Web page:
The day has finally come. Whether you’re exhaling from the soon-to-end mania or enthralled by the forthcoming spectacle, there’s one reminder we should all hear again: DO NOT LOOK AT THE SUN. It really is worth saying because it is a big deal.
Why? Isn’t looking at the sun always bad? Yes, but this is different. Because when else does a day call for you to look directly at the sun? Exactly; today is special.
But even though we all know it is bad to look at the sun, many of us don’t know exactly why. Surprisingly, the official response from NASA isn’t stated in big bold letters on its main eclipse safety page
, so we parsed it out so that you don’t have to waste any more time googling the eclipse. Here’s what NASA has to say as found on its FAQ page
Photos courtesy of Thinkstock.
The rods and cones in the human retina are very sensitive to light. Even a thin sliver of the sun’s disk covers thousands of these light-sensitive cells. Normally during daylight conditions, the iris contracts so that only a small amount of light passes through the lens and then reaches the retina. This level of indirect sunlight is perfectly OK and the eye has evolved over millions of years to safely see the daylight world under most circumstances. The problem is that the sun’s surface is so bright that if you stare at any portion of it, no matter how small, it produces enough light to damage individual retinal cells. It takes a few seconds for this to happen, but afterward, you will see a spot as big as the solar surface you glimpsed when you look away from the sun at some other scenery. Depending on how long you gazed at the sun and how badly the retinal cells were damaged, this spot will either fade away in time or remain permanent. You should never assume that you can look away quickly enough to avoid eye damage because every person is different in terms of their retinal sensitivity, and you do not want to risk being the one who damages their eyes just to try to look at the sun. If you want to see what the sun looks like, use a properly-equipped telescope. Or why not just go online and view thousands of pictures taken of the sun by telescopes and NASA spacecraft?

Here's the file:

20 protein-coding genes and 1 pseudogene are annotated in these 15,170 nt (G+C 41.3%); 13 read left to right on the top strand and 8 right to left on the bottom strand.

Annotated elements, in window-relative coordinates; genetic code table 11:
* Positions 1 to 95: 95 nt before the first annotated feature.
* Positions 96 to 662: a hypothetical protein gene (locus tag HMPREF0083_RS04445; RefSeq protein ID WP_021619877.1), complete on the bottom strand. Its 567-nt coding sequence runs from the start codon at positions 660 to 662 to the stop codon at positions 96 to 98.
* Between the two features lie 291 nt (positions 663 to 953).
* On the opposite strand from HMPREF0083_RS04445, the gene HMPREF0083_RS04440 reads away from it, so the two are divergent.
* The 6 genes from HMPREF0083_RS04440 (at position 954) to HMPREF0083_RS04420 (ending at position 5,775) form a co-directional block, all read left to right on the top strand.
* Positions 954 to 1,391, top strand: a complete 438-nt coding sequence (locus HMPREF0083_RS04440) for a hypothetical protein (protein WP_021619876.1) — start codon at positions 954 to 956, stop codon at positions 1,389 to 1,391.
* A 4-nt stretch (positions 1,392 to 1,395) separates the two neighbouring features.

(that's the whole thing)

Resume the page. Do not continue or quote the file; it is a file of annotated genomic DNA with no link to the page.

Solar retinopathy is a result of too much ultraviolet light flooding the retina. In extreme cases, this can cause blindness but is so painful that it is rare for someone to be able to stare at the sun for that long. Typically, eye damage from staring at the sun results in blurred vision, dark or yellow spots, pain in bright light or loss of vision in the center of the eye (the fovea). Permanent damage to the retina has been shown to occur in ~100 seconds, but the exact time before damage occurs will vary with the intensity of the sun on a particular day and with how much the viewer’s pupil is dilated from decongestants and other drugs they may be taking. Even when 99% of the Sun’s surface (the photosphere) is obscured during the partial phases of a solar eclipse, the remaining crescent Sun is still intense enough to cause a retinal burn. Note there are no pain receptors in the retina so your retina can be damaged even before you realize it, and by then it is too late to save your vision!
Basically, NASA is saying that during a normal day your eyes adjust to take in less light making it safe to see during the day. But if you stare directly at the sun — no matter how big or small the visible portion is — the intensity is too bright and can burn your eyes and cause permanent damage. This can happen within seconds and without you noticing because your retina has no pain receptors. So case in point, don’t take your certified glasses off for any amount of time today or you may end up like this guy.
If you’re planning on watching it from Denver, the eclipse starts at 11:47 a.m. and 92.3 percent of the sun will be obscured. Here are the exact times for other cities in Colorado.